1. Chemistry and Preferred Gender Considerations

Many people choose their coaches based on their preferred gender, the gender they feel most comfortable with. This can be challenging, yes, chemistry and the immediate connection are very important, but not necessarily gender. There may be historical associated trauma that has you feel more comfortable with a female coach, but it is the process of working with a trained, experienced male coach that will support you in seeing the patterns you have created over time, the ‘false self’ you have created to survive over the years, that badly blocks your relationships with men. It is this work that will lead you to the healing required to allow you to develop male relationships in the future which will impact your connection with male peers, managers, bosses, friendships and clearly your love life. You will see that it is always you, and your shadow, that create your blocks and being able to recognise this may only come from working with a male coach. The same can be said for male clients feeling more comfortable working with male coaches, but what they need is to work with a powerful female coach.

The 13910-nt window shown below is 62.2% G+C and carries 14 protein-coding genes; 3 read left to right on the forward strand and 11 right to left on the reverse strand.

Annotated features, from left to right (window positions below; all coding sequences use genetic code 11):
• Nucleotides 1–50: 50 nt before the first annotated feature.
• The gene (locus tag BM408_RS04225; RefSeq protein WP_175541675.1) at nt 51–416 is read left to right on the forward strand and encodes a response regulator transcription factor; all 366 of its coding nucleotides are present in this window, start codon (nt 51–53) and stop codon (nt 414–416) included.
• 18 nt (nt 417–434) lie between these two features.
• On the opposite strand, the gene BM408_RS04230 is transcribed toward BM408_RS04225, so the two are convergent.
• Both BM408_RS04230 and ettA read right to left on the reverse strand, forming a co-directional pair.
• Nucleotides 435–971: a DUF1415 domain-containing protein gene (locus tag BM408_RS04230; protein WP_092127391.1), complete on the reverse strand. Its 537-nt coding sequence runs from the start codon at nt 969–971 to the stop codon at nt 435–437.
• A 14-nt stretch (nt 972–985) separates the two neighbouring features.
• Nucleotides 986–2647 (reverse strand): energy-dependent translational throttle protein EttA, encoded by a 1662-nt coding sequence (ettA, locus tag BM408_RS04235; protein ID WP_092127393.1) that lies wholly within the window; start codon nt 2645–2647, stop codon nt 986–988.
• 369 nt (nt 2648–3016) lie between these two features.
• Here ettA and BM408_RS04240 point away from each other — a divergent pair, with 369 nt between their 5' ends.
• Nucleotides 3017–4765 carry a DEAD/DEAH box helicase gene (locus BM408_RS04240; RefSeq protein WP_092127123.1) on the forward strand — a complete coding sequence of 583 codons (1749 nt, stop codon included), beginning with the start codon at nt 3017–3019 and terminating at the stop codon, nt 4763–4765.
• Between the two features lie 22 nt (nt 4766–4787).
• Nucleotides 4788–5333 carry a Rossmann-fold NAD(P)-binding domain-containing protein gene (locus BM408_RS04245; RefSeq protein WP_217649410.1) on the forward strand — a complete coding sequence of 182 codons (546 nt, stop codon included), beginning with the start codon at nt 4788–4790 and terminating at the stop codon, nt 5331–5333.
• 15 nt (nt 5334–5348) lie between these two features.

As Graham’s Practice Manager I have put together this article because I see firsthand how the coaching industry is full of people who simply should not be in practice as coaches. I have heard, through research, and from Graham’s own clients, many stories of how people have been let down, further damaged, or feel their money has been wasted by working with a pseudo-coach. I know this is a hard hitting article, I image it could create a backlash from other coaches, but it is necessary because there is no regulatory body and no associated laws to protect people from the bad coaches. I hope it helps and goes some way to keeping you informed and answering the questions so many clients ask.